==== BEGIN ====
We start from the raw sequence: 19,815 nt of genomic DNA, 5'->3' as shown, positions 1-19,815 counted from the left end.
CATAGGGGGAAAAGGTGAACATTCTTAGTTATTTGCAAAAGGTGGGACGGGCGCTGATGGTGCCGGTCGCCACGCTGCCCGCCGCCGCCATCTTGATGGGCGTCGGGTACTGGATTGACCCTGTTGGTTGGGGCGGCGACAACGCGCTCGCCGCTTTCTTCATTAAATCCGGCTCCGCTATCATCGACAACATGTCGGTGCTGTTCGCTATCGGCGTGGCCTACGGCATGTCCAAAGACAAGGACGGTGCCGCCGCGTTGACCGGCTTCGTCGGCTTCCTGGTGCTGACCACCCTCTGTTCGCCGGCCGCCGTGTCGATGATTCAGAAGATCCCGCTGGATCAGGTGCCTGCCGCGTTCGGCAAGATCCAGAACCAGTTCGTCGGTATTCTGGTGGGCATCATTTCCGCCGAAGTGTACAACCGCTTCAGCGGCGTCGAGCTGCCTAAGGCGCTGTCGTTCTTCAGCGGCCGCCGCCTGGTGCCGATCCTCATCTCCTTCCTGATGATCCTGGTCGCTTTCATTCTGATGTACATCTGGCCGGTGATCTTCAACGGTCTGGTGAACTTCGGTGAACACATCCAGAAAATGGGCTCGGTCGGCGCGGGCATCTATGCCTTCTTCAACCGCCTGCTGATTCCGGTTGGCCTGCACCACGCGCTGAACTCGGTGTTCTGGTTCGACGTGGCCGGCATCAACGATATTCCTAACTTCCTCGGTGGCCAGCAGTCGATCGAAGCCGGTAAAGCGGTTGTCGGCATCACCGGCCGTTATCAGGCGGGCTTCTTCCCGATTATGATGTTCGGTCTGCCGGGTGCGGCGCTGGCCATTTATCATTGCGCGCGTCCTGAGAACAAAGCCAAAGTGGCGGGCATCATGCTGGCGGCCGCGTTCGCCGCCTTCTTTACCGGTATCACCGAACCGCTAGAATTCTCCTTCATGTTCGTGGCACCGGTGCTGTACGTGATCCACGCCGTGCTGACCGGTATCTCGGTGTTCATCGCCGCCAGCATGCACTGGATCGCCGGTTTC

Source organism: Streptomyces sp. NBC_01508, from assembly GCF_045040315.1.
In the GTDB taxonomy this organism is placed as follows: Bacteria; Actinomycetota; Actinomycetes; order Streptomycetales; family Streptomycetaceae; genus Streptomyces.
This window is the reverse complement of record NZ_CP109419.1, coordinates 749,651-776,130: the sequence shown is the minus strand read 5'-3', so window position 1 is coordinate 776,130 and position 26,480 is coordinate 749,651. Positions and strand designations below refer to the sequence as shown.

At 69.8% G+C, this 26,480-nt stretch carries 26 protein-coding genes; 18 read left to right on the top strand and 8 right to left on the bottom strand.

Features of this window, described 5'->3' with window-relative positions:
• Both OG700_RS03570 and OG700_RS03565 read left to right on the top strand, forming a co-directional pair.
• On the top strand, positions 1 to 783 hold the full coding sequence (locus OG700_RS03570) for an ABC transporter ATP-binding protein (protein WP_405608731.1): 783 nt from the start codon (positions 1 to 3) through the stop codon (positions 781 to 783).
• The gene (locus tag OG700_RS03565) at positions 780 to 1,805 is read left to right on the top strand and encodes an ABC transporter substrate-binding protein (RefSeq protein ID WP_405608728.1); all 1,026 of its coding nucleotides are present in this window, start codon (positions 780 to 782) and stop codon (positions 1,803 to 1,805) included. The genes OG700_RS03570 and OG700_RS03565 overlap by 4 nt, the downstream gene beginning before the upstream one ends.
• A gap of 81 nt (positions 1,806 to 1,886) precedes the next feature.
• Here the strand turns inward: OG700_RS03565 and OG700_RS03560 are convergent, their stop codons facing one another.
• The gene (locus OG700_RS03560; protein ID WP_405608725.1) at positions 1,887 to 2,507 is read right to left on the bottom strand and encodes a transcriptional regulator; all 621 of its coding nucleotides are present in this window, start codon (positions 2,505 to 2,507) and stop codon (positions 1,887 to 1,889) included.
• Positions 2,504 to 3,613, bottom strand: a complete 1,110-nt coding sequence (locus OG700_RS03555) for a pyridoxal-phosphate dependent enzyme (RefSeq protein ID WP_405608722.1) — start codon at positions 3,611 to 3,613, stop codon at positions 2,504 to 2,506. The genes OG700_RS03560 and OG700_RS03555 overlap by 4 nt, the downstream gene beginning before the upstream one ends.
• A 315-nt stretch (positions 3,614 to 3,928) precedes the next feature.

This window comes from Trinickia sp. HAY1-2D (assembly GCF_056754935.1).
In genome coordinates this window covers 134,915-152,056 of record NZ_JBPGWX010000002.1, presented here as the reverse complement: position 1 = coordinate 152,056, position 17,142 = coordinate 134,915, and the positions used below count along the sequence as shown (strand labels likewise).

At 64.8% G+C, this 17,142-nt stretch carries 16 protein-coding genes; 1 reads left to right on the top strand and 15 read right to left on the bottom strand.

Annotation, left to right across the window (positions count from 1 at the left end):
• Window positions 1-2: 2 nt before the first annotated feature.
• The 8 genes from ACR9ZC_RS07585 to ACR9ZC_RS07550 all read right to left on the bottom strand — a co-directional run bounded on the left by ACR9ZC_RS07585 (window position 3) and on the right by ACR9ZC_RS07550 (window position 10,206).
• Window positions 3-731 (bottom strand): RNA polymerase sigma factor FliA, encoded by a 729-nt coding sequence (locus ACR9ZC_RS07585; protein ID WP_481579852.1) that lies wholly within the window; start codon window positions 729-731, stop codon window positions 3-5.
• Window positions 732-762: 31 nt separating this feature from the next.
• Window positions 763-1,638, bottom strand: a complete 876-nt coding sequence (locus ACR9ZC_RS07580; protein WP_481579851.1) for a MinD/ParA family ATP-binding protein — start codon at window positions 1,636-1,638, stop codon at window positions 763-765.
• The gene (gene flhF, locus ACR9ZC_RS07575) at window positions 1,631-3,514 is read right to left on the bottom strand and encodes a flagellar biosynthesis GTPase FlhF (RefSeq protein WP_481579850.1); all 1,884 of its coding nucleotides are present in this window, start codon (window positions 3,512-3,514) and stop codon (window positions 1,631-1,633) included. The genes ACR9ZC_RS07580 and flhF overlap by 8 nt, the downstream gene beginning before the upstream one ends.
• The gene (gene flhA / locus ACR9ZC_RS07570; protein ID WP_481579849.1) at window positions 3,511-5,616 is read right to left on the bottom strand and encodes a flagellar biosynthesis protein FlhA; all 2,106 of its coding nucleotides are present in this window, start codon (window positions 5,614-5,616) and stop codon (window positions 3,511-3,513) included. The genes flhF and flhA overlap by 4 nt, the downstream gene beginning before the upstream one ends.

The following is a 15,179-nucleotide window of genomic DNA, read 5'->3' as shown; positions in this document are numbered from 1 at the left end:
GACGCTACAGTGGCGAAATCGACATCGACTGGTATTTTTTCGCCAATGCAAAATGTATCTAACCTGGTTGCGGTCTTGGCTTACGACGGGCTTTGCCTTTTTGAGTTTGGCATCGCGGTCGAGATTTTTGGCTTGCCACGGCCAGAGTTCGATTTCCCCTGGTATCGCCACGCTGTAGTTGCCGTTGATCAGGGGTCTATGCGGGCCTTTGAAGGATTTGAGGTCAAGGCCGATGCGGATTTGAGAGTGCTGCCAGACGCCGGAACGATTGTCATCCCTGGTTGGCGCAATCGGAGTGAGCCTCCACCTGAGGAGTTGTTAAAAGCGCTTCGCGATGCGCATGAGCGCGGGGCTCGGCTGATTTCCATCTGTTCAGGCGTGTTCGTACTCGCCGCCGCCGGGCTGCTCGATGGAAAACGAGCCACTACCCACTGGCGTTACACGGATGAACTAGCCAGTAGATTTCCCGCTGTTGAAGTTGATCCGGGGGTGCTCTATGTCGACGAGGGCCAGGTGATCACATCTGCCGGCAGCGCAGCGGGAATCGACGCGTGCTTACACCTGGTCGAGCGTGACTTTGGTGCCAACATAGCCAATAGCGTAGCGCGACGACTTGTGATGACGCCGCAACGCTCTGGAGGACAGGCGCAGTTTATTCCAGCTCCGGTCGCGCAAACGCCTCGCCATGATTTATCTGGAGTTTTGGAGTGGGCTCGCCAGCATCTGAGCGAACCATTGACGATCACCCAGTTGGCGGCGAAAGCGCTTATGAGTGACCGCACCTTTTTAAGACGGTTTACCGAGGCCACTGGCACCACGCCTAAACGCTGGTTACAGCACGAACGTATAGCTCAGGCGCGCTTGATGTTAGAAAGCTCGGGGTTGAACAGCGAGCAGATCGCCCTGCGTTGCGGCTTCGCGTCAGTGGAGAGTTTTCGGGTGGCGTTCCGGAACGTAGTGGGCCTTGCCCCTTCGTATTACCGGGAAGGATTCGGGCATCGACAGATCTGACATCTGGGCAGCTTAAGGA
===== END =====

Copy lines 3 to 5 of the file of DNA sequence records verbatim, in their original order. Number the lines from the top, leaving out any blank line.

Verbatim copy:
Source organism: Streptomyces sp. NBC_01508, from assembly GCF_045040315.1.
In the GTDB taxonomy this organism is placed as follows: Bacteria; Actinomycetota; Actinomycetes; order Streptomycetales; family Streptomycetaceae; genus Streptomyces.
This window is the reverse complement of record NZ_CP109419.1, coordinates 749,651-776,130: the sequence shown is the minus strand read 5'-3', so window position 1 is coordinate 776,130 and position 26,480 is coordinate 749,651. Positions and strand designations below refer to the sequence as shown.